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Don't highlight record-setting bloodshed

Posted by James Alan Fox, Crime and Punishment  December 9, 2011 10:00 AM

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Anyone living anywhere except under a rock would have reacted to yesterday's news of a shooting at Virginia Tech by recalling the unspeakable horror that occurred nearly five years ago on that Blacksburg campus. No one needed a reminder of what came before.

The New York Times, however, felt it necessary and appropriate to lead its coverage of what appears to have been a cop murder then suicide with a first-phrase reference to that tragic day in April 2007.

BLACKSBURG, Va. — Nearly five years after a massacre at Virginia Tech that was the deadliest ever on a school campus, two men, including a campus police officer, died of gunshot wounds there on Thursday afternoon.

Of course, yesterday’s deaths may not have been quite as newsworthy were it not for earlier events.

In addition to rethinking the placement of the historical note, the Times might also have been more judicious in choosing adjectives to refresh our collective memories. Identifying the earlier massacre as the “deadliest ever” reflects the unfortunate context in which the news media often chronicles events, especially tragic ones. Records are there to be broken. Each time we hear about some misdeed that was “the worst,” “the deadliest,” “the cruelest,” or “the most devastating” in history, a small few who might identify with the villain are challenged to outperform their unworthy role model.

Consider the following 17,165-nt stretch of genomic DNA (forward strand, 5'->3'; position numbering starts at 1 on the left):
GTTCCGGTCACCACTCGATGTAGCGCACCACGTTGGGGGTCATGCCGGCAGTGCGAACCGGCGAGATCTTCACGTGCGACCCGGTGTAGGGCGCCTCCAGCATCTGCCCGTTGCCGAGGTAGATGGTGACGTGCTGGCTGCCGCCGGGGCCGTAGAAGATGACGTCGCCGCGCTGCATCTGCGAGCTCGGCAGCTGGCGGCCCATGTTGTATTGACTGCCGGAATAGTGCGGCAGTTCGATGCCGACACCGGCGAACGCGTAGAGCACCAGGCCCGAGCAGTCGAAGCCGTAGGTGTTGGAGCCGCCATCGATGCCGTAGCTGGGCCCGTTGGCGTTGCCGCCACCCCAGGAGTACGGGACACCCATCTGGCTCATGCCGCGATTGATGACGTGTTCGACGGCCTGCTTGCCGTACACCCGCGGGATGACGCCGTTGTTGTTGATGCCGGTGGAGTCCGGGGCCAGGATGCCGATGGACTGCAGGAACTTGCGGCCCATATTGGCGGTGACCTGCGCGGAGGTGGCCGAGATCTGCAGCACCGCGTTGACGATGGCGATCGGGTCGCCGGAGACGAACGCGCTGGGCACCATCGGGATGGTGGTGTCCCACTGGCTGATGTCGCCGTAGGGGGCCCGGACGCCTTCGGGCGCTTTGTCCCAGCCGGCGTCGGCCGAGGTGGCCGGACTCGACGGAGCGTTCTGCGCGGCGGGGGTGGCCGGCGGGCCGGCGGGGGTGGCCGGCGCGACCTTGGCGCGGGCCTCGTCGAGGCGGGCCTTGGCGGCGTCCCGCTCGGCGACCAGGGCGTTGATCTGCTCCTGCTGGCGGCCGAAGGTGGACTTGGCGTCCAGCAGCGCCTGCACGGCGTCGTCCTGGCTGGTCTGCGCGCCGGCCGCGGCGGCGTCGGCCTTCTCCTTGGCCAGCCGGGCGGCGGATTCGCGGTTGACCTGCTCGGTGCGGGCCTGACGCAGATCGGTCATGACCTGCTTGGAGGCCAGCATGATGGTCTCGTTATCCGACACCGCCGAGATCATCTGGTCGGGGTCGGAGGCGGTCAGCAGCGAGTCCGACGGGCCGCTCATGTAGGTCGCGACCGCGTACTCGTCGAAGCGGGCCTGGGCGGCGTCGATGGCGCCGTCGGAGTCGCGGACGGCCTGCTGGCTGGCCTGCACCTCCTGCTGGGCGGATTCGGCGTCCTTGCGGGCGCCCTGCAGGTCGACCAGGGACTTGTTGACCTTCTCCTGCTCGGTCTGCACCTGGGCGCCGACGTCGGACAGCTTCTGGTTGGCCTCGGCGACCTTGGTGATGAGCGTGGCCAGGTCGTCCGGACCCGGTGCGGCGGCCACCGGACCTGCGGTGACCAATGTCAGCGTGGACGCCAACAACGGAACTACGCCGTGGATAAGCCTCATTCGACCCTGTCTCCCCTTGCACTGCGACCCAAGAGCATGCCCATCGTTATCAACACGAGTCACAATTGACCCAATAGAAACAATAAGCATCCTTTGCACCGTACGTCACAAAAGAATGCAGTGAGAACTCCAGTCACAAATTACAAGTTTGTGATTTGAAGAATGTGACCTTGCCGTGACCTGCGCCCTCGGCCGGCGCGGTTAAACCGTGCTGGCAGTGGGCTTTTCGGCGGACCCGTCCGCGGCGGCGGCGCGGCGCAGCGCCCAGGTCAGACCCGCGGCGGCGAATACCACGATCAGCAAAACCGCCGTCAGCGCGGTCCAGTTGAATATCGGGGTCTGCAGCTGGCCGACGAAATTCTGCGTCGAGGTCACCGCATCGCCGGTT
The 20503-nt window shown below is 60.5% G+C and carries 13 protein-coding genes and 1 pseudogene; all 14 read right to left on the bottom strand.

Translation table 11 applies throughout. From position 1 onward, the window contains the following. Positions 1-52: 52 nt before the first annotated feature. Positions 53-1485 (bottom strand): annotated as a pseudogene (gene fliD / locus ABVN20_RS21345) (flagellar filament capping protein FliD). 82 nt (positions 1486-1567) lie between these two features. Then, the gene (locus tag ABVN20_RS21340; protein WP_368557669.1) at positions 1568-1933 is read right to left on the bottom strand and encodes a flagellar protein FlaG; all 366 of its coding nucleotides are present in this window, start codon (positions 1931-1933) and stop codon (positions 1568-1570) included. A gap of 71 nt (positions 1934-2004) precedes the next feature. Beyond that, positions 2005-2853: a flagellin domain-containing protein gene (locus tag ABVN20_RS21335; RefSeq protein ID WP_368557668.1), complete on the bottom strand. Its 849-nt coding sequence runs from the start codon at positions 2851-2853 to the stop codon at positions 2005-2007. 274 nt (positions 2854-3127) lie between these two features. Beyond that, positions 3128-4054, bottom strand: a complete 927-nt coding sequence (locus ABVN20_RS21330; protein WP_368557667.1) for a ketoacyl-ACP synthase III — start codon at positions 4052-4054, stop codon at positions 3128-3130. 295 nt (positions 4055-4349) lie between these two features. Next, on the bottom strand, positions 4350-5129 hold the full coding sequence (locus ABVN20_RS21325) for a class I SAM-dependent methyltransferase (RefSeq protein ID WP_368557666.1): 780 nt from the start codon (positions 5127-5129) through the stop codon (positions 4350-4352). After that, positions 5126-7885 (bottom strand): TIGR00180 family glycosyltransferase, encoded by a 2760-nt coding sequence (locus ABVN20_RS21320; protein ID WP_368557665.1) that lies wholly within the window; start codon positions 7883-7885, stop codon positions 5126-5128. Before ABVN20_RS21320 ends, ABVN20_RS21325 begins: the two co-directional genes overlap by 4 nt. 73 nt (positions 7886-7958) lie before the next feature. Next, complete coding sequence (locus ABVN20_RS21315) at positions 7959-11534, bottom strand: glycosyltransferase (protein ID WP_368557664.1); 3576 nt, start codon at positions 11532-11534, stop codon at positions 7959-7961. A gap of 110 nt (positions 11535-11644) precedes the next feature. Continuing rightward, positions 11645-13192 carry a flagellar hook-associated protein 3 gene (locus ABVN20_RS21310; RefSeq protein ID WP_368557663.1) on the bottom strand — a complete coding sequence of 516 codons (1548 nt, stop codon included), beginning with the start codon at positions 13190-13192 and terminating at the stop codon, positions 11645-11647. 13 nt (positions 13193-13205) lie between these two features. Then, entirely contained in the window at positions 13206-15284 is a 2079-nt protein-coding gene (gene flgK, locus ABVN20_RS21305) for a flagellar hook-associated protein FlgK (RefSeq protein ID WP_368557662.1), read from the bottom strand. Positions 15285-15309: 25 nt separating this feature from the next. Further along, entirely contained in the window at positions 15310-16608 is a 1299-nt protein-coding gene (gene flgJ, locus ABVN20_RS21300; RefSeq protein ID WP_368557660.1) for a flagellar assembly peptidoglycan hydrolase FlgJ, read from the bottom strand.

Let us not forget that the New York Times, whose motto promises “All the news that’s fit to print,” deemed it fitting to print an offensive photograph of the man who perpetrated the April 2007 bloodbath boastfully brandishing his weapons, and to place the image on the front page, above the fold. Without a doubt, the massacre was a major news story, but the attention then and now should not be about the man who made that news.

It will take years—make that decades—before the memory of the 2007 Virginia Tech massacre fades. But whenever there are reminders of that terrible tragedy, as with yesterday’s shooting, let’s recall the senseless suffering of the innocent victims, but not the selfish actions of one despicable man who set some ignominious record of carnage.

Author's note: You can follow me on twitter at @jamesalanfox or Facebook at Professor James Alan Fox for notifications of new blog postings. Also, you can find me on the Web at or contact me by e-mail at

This blog is not written or edited by or the Boston Globe.
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About the author

James Alan Fox is the Lipman Family Professor of Criminology, Law, and Public Policy at Northeastern University. He has written 18 books, including his newest, "Violence and Security on Campus: From Preschool through College." More »

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